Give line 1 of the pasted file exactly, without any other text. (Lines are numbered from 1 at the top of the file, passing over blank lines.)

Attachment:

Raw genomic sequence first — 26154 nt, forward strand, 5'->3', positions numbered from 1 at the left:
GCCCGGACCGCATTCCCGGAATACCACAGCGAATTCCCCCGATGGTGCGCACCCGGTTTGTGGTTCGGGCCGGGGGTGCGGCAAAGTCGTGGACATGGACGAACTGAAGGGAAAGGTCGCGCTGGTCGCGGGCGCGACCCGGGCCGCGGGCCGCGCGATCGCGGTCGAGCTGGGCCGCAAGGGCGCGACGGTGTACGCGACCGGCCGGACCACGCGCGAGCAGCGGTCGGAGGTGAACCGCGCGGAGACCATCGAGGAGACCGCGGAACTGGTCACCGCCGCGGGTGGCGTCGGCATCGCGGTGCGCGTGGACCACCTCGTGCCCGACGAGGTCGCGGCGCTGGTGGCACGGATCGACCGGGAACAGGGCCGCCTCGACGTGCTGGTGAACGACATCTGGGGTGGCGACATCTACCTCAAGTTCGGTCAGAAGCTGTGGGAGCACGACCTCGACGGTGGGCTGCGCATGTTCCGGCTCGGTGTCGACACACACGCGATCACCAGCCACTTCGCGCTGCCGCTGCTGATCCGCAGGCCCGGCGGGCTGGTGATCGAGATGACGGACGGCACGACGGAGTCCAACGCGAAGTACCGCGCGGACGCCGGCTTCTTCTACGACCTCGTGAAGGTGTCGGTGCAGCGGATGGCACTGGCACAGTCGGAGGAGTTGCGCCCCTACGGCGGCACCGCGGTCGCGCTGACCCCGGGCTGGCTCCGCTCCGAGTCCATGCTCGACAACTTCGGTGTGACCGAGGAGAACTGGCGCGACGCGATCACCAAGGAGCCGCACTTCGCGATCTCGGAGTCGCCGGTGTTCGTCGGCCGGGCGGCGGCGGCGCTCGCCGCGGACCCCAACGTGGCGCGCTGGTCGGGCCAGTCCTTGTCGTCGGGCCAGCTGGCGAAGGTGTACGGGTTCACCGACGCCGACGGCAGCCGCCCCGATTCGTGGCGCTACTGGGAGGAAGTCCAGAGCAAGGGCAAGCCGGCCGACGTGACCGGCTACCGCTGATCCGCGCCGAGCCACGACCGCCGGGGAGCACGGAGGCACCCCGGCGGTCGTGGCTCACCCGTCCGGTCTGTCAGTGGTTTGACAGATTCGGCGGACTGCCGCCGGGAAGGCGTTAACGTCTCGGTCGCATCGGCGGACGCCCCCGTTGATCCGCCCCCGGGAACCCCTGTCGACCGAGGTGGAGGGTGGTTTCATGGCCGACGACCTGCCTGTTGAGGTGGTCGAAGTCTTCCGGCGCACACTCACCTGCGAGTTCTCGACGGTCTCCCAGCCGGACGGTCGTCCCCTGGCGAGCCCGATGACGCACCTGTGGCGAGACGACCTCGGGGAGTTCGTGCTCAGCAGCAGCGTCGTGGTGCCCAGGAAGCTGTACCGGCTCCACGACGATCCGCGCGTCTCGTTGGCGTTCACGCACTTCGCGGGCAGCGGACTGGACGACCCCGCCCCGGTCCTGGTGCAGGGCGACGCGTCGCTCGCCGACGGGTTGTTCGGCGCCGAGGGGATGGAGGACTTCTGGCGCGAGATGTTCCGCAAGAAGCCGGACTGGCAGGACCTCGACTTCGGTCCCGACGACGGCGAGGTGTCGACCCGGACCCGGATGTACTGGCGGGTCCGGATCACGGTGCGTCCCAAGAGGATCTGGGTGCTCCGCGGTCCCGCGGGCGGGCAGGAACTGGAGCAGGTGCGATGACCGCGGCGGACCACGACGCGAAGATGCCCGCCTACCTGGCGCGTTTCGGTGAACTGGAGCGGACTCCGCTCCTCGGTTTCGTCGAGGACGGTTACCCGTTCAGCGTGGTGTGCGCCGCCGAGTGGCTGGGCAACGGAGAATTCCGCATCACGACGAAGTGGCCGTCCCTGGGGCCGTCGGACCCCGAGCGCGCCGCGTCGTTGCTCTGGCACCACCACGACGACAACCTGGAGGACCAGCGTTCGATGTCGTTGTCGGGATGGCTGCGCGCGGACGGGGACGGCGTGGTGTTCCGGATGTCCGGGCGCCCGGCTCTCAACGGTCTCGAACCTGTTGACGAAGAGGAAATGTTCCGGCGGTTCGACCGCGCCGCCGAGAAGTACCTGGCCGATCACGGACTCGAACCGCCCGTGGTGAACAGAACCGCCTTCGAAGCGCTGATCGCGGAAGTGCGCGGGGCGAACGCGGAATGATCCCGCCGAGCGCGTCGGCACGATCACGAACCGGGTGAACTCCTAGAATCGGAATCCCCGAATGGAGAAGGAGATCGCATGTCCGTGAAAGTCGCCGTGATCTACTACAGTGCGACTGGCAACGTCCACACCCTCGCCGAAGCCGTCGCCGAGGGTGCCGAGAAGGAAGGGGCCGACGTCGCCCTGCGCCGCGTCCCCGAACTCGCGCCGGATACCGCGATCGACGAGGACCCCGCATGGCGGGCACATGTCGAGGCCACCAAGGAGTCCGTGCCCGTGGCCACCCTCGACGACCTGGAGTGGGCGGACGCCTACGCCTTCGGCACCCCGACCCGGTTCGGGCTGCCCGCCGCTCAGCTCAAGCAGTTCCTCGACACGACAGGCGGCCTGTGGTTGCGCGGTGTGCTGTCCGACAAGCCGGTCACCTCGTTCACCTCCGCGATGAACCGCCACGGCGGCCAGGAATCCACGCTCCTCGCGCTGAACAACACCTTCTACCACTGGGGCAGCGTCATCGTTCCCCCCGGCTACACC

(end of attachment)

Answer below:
Raw genomic sequence first — 26154 nt, forward strand, 5'->3', positions numbered from 1 at the left: